It is common to see things described as the "gold standard". It means that something is the best and is the ideal against which other things are to be compared; it cannot be superseded.

I often see it used in the medical domain, where a certain diagnostic test (e.g., the nasopharyngeal swab PCR test for infection with the Coronavirus causing COVID-19) is considered the most accurate and then other tests (e.g., cheaper or faster tests) are then evaluated against this benchmark.

The etymology is covered in another question. In short, it is derived from the historical monetary system where the value of all currencies (e.g., US dollar) is pegged to the value of gold (i.e., the metal). Thus gold was the thing against which the value of all other currencies was measured.

I don't like this term and would like to avoid using it.

First, the desired meaning is not predominant; if you search the internet for "gold standard" you will mostly get results for the monetary system, not the more general phrase.

Second, the etymology is outdated; the original meaning of the term now has the opposite connotation. The monetary gold standard was abandoned in the 1970s. Economists consider the gold standard to be a bad monetary system. Thus, if you are interested in economics and history, the term "gold standard" actually is associated with being outdated and flawed -- which is close to the opposite of the intended meaning. (Of course, many people are unaware of the original meaning of the term. But it could have a resurgance.)

(A note in response to comments: Why I want to avoid this term is relevant, but not essential, to the question. If you don't see a problem with the term, the question can be answered regardless.)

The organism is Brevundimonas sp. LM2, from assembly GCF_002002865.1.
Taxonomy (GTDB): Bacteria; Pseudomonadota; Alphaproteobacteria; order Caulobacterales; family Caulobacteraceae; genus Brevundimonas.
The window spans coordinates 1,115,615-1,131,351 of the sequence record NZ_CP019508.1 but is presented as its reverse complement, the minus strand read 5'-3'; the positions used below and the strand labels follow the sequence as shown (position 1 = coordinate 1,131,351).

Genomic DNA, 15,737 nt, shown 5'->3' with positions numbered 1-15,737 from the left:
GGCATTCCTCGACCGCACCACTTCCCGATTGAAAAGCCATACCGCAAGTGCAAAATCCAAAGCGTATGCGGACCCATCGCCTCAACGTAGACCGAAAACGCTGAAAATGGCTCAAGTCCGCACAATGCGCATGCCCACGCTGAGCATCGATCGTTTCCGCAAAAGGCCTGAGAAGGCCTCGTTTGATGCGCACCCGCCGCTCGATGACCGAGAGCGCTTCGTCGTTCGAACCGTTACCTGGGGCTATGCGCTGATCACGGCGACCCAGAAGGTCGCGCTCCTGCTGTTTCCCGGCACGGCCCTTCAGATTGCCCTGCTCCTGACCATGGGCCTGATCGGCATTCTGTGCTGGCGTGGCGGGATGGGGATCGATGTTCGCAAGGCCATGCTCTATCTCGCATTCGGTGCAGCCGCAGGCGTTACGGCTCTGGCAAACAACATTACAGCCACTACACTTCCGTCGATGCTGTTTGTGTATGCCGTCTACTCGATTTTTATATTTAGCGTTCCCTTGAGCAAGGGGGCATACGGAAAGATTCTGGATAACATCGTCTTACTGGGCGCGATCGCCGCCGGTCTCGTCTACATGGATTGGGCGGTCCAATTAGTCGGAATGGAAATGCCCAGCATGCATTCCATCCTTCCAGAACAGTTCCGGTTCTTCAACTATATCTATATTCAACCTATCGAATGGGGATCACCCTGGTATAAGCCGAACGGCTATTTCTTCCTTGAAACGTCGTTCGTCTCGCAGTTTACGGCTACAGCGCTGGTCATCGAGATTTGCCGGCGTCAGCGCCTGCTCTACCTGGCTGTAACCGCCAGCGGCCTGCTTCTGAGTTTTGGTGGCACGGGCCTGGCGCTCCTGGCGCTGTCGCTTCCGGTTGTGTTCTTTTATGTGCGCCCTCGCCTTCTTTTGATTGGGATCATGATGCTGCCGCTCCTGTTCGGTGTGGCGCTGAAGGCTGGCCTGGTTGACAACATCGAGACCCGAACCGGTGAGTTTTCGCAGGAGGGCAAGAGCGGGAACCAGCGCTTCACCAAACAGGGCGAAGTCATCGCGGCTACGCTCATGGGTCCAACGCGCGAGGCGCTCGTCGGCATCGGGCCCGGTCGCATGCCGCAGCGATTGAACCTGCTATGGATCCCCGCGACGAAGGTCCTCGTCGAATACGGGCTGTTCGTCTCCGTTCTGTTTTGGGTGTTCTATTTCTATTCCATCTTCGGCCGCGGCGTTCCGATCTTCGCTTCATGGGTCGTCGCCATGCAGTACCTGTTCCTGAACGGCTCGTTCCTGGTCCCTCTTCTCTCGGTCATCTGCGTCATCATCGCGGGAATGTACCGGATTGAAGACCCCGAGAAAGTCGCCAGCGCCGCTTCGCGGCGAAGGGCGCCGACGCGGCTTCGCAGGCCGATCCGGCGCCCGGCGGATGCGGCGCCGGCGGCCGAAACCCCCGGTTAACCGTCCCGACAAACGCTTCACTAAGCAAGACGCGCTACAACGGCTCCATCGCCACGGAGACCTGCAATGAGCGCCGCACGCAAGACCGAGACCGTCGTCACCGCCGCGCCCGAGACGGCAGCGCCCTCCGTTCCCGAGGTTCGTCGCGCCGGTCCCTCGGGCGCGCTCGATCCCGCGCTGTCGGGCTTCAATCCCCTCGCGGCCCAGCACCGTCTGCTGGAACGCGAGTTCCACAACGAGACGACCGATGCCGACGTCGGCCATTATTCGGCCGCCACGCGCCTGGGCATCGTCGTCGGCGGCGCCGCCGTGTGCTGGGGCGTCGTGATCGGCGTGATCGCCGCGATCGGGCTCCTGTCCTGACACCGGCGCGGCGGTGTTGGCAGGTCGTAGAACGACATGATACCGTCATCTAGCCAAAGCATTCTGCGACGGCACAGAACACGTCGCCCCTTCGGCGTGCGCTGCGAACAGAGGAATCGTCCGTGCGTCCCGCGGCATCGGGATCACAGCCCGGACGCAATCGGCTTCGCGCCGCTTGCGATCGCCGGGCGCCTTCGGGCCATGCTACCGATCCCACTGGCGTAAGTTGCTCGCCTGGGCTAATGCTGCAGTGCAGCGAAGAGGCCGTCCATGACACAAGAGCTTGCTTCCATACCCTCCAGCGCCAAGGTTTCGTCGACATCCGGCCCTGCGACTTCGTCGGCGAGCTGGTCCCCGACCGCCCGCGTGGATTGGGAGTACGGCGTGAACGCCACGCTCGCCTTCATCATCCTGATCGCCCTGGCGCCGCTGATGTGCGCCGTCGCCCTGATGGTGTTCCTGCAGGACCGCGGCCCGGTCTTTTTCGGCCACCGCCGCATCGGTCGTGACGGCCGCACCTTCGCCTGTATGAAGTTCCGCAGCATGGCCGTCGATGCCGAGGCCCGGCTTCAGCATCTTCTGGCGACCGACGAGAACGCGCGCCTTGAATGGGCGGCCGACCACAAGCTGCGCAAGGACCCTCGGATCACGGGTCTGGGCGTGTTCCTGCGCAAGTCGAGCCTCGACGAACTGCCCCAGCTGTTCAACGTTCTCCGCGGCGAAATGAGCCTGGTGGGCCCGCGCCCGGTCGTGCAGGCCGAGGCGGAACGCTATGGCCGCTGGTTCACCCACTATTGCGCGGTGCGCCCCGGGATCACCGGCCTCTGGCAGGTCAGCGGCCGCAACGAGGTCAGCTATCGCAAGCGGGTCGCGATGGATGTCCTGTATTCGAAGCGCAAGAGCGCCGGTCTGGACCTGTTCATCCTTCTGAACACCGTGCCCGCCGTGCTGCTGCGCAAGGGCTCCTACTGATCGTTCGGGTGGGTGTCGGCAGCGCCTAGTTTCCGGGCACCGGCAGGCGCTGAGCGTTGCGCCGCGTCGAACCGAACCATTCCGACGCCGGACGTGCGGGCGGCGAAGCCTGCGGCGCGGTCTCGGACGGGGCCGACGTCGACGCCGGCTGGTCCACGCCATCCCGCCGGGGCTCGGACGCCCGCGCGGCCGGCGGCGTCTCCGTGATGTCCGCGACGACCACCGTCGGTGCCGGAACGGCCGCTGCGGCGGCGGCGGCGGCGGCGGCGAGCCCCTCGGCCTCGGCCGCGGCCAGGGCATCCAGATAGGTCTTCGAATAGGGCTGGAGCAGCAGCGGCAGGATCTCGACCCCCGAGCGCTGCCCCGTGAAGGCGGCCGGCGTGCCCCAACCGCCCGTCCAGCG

My question: Is there a better phrase to use in place of "gold standard"? For example, what term could be used in a medical study comparing a new diagnostic test against the gold standard test? I'm not aware of any good substitute that has essentially the same meaning. Here are two example sentences where I would like a replacement:

  1. A nasal swab is the gold standard for diagnosing COVID-19.
  1. The IPK served as the gold standard for all scales from 1889 until 2019.

The best substitute I can think of is "official," as in "a nasal swab is the official way to diagnose COVID-19". "Official" implies some form of uniqueness. But "official" implies the existence of some authority that gives it this designation (as opposed to scientific consensus).

A related question asks for a "perhaps humorous" alternative -- the suggestion there, "mother of all", is not appropriate here. (There is also a question about an antonym.)

In response to the answers and comments doubting the premise of this question: I personally have a negative association with the phrase "gold standard" because I know people who advocate for returning to the gold standard or its modern equivalent, Bitcoin, and have discussed the topic at length. Several prominent US politicians continue to advocate for a return to the gold standard. Thus asserting that no one will interpret the phrase in terms of monetary policy is simply not convincing.